I had a doctor’s appointment for 9am and got to the office a little early. A TV was on CNN in the waiting room and the first plane had just hit the north tower. People on the news were talking about whether it was a terrorist attack or an accident. Speculation was that it was a small plane and then others were saying a larger passenger plane. I remember thinking that it wasn’t over — that another plane was going to hit the other tower. I was having a physical done and it was taking a while and they were being especially slow. When they took me back for my blood to be drawn, the lab had an open door to a nurse’s station where another TV was on CNN. As I was sitting there watching it, the plane hit the South Tower.
After leaving the doctor’s office a little while later, I went to class but there were only about a half dozen people there — as opposed to the regular 30-ish. Word soon came from the university that school was closed for the day. Work that night passed by slowly and I was glued to NPR for the first of many times. I think they may have let us go home early, but I can’t remember.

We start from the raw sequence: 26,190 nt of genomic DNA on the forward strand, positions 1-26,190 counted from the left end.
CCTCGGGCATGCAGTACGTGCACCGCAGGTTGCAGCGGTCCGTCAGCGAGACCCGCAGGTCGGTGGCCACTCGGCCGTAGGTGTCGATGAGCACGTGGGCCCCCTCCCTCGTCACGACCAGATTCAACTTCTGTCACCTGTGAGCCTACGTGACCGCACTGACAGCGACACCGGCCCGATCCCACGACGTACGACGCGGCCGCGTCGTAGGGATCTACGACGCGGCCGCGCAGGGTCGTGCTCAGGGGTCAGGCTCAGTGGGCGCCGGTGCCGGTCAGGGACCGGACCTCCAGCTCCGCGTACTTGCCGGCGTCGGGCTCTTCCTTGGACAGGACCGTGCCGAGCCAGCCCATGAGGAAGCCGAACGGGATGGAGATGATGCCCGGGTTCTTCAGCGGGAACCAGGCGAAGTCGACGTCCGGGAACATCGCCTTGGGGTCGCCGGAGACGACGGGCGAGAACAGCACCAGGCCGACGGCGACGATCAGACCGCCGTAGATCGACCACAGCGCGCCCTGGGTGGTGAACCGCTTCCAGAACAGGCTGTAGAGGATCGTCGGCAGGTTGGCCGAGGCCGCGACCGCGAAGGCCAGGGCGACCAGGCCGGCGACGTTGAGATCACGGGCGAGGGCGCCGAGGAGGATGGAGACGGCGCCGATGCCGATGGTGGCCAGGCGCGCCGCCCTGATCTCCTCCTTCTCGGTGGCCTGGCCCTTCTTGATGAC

Even though I was 700 miles away, 9/11 directly changed my life. Before that, I didn’t give a crap about politics of any kind or current events. That day completely changed that. I was vaguely Republican and then proceeded to become much more so until becoming much less so. What for me started out as justice, began to seem like vengeance and then like we were just repeating the same horrors on people completely unrelated to the event. So without 9/11 I might still be an apathetic conservative instead of a very concerned liberal.
I don’t go much for memorials in general. I have never watched them and have never felt inclined to. I think if we want to properly memorialize the event, we should do something about it. Like putting an end to the violence unleashed by the politicians who have used that day for political gain. Below the fold is a message from Dennis Kucinich that I think is worth reading.